I’m looking forward to the show that opens at Ironton on Friday November 2nd for a number of reasons. First, the work is constructed with terrific craftsmanship and attention to detail. Second, it shows that boundaries between art and craft continue to break down (and therefore supports the value of the local and the artisinal). And third, it just plain fun.

The show is called “Sporting and Recreation: Furniture” and the work is by Chase DeForest. Chase has an MFA from RISD, teaches Industrial Design at Metropolitan State College in Denver, and works for the Denver Office of Cultural Affairs on the Clifford Still Museum project. And somewhere along the line she finds the time to create her own work (as shown below). More information is available at or

Losing Control

Khoi Vinh made a presentation called “Control” at the AIGA Next conference here in Denver; he was kind enough to put the slides up on Slideshare. The presentation is worth viewing for a couple of reasons. First, Khoi builds a logical argument and presents it in a way that is understandable in the form of a slideshow (whereas my presentations look like a series of seemingly unrelated pictures with neither rhyme nor reason).

But more importantly, Khoi is getting at something very important in how the practice of design is changing in an interactive world. He is primarily concerned with interactive design, but I believe the logic of what he has to say is just as pertinent to designers working in any highly collaborative situation. The basic concept (if I’m getting this right) is that traditionally designers used control to manage the presentation of the narrative, while in the interactive world, the narrative has been replaced by a conversation. In this respect, the designer needs to become accustomed to losing control.

I don’t disagree with this argument, though I would argue that there is still a narrative (or story) at work both within the design process and in the product. Designers are now beginning to speak about ‘metadesign’ as the process of building a framework to allow others to participate in filling in the blanks. Using the same logic, there is a kind of ‘metanarrative’, an opportunity for the audience to become engaged in the process of creating the story.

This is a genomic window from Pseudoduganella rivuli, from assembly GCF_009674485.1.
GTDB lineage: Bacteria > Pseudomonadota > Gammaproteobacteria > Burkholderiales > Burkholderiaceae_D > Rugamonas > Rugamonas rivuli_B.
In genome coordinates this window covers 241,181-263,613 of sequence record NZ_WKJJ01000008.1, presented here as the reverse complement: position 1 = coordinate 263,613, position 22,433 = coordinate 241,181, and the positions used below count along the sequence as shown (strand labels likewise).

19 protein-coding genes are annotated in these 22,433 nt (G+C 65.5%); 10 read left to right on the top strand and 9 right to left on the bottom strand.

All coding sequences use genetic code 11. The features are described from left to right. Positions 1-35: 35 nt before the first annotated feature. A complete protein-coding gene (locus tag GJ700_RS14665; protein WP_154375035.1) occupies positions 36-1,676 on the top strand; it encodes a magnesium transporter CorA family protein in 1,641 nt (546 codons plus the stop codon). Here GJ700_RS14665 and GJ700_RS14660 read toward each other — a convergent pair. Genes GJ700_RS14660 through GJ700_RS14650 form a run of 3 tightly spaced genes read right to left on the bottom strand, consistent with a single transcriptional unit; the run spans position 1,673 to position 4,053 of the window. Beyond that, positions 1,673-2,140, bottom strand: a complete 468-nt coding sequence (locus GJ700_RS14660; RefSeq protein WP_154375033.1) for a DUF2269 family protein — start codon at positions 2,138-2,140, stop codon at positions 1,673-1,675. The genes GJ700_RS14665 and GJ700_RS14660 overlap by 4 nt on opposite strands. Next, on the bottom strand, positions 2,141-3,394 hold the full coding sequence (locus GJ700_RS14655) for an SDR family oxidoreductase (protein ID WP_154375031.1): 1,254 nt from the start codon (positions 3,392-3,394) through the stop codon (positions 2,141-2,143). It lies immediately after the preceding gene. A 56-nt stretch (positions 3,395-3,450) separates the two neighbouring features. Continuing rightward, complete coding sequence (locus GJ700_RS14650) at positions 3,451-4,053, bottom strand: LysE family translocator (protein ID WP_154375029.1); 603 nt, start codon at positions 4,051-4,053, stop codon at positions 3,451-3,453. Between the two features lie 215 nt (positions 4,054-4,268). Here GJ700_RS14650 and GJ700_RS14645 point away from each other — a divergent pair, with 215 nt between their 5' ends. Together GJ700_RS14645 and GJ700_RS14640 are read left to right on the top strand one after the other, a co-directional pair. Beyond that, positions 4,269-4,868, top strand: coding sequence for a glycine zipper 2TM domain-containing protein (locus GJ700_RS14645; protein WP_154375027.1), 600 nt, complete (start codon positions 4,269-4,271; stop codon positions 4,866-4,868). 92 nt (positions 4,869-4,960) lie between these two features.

Concepts of this sort are not foreign to other design fields; for instance, architecture is most effective when it encourages human dialog. But the process of design itself is now opening up to a broader collaboration; open source and wiki projects are an example, but it applies more broadly through people-centered design processes. Designing for these types of projects requires the invention of narratives and the openness to accept the potential for stories we never imagined.

Khoi does a great service to designers by pointing out the importance of opening up new forms and processes of design; in many ways the new worlds of design (in particular) are as foreign to us as film was during the time of the Lumiere brothers, and we are mostly just looking with awe (or confusion) at the Trip to the Moon.

Building a better remote

There are few components of modern life more confusing than the television remote control. For our home TV, we have three remotes, each of which is required to do some arcane bit of trickery (cable, tv, dvd), and none of which are in the least intuitive. In a hotel room this weekend, I pushed the big green button at the top. Nothing. The orange button? Nothing. Turns out the power button was tiny and at the bottom, and the up, down, left, and right buttons didn’t change the channel or the volume.

On Core 77 this morning I came across one possible solution; the designers at Art Lebedev have posted their approach. I love the look of it, though I’m not sure it’s quite solved the essential problems involved. But, at 20″ long, at least you’re not going to misplace it.

Designing What’s Next